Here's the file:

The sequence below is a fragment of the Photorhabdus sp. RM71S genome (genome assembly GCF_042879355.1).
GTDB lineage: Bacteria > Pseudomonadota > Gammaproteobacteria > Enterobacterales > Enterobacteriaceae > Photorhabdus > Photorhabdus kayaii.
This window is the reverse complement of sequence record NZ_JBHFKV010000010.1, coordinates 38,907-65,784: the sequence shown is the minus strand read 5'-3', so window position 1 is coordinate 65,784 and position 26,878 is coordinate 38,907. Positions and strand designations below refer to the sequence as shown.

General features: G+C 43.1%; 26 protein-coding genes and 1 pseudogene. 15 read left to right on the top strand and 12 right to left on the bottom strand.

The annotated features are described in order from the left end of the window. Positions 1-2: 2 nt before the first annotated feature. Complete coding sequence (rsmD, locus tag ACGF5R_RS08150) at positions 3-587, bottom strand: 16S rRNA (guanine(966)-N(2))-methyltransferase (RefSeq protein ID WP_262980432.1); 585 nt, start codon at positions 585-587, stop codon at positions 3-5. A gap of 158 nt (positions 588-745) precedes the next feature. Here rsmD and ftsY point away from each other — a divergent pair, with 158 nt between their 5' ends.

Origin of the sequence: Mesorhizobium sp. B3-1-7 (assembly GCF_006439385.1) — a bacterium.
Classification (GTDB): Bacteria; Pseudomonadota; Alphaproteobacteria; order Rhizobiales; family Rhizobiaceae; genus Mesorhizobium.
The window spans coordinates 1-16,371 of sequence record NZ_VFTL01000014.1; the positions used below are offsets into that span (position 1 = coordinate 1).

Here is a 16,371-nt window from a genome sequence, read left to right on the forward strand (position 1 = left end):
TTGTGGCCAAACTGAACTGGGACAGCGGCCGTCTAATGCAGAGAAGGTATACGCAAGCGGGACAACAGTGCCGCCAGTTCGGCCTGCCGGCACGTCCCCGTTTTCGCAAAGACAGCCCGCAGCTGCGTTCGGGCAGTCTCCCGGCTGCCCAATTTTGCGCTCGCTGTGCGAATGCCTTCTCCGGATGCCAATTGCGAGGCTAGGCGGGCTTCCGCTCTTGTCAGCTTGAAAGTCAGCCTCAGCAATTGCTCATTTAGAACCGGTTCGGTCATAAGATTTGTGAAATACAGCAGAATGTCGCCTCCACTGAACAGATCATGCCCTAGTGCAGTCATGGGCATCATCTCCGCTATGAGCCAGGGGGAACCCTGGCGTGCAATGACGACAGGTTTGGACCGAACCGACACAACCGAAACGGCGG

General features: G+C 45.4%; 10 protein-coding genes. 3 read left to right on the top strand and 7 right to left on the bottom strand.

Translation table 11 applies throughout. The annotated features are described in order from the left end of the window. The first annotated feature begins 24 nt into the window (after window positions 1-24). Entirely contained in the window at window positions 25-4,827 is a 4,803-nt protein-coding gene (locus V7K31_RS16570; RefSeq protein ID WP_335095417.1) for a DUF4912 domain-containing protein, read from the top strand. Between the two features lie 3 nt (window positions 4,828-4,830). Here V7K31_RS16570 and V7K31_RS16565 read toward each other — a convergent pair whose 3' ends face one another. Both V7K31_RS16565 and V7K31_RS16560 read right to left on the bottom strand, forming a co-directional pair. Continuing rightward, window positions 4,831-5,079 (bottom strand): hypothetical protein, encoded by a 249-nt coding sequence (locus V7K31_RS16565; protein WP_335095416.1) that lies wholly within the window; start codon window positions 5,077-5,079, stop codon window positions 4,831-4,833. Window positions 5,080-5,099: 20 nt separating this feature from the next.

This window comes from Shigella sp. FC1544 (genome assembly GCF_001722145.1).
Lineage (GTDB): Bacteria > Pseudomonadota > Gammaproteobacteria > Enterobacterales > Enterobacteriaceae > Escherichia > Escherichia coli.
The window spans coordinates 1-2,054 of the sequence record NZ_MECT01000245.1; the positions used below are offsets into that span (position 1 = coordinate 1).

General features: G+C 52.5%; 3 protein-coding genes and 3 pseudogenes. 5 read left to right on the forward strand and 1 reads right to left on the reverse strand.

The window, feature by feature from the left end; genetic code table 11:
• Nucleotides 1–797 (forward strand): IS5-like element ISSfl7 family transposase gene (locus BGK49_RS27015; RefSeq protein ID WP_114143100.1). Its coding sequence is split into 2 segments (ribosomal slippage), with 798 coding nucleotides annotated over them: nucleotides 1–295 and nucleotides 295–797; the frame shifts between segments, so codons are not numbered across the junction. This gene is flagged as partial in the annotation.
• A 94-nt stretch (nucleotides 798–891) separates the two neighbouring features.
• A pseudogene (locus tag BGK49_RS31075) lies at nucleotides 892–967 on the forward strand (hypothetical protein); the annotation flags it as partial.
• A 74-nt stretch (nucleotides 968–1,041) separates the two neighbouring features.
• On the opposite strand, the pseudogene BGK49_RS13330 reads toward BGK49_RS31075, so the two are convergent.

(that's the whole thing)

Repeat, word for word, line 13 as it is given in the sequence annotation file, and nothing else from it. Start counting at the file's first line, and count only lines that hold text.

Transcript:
This window comes from Shigella sp. FC1544 (genome assembly GCF_001722145.1).